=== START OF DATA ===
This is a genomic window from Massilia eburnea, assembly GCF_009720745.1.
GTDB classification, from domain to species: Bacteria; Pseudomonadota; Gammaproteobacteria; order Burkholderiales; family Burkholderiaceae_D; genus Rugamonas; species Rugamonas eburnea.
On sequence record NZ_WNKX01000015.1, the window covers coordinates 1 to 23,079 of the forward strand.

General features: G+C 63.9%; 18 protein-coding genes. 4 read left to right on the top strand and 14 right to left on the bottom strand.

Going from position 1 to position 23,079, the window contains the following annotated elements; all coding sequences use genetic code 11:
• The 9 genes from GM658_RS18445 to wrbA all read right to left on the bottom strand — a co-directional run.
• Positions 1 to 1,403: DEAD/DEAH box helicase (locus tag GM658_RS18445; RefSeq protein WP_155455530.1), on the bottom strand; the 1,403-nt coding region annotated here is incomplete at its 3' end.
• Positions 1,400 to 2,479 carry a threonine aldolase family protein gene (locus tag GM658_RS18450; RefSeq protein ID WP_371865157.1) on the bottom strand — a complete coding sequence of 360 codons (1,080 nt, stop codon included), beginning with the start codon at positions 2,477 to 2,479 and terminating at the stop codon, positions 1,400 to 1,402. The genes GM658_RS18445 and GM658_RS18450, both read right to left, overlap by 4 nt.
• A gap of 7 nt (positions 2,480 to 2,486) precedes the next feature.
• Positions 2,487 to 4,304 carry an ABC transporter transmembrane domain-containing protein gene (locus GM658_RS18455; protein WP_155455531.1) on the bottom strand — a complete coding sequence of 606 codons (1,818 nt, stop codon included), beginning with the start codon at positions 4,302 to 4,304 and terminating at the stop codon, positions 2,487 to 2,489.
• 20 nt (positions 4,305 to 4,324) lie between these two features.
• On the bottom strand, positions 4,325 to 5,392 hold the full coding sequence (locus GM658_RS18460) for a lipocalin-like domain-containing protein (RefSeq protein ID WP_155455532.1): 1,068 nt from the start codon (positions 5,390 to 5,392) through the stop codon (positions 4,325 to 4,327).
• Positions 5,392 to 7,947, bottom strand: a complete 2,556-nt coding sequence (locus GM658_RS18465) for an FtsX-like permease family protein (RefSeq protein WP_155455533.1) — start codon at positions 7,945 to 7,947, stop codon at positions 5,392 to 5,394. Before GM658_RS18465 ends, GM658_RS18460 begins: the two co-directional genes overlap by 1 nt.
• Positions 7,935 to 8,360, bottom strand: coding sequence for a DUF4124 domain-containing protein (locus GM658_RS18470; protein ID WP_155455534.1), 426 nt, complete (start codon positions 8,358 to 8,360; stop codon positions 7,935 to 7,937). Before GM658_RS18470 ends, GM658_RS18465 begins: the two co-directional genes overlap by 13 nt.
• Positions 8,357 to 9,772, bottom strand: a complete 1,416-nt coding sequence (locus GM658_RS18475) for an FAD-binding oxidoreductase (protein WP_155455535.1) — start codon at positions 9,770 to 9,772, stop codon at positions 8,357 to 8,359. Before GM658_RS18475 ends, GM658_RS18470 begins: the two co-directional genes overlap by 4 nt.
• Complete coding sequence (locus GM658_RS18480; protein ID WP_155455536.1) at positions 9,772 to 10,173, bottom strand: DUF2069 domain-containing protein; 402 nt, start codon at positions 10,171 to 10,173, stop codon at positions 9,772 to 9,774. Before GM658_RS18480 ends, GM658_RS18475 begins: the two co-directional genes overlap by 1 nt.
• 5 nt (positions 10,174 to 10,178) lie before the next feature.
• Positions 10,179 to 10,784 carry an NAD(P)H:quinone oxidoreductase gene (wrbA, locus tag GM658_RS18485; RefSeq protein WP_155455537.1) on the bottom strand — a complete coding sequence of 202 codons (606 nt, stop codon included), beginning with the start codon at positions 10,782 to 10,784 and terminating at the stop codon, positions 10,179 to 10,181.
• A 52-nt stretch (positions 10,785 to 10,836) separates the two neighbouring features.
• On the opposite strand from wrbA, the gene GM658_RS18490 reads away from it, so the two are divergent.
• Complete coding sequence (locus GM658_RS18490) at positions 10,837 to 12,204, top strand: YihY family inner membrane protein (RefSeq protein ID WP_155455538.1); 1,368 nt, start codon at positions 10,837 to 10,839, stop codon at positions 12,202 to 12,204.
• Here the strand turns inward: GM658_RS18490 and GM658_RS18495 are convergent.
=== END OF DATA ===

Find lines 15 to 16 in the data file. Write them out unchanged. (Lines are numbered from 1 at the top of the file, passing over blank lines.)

• Positions 8,357 to 9,772, bottom strand: a complete 1,416-nt coding sequence (locus GM658_RS18475) for an FAD-binding oxidoreductase (protein WP_155455535.1) — start codon at positions 9,770 to 9,772, stop codon at positions 8,357 to 8,359. Before GM658_RS18475 ends, GM658_RS18470 begins: the two co-directional genes overlap by 4 nt.
• Complete coding sequence (locus GM658_RS18480; protein ID WP_155455536.1) at positions 9,772 to 10,173, bottom strand: DUF2069 domain-containing protein; 402 nt, start codon at positions 10,171 to 10,173, stop codon at positions 9,772 to 9,774. Before GM658_RS18480 ends, GM658_RS18475 begins: the two co-directional genes overlap by 1 nt.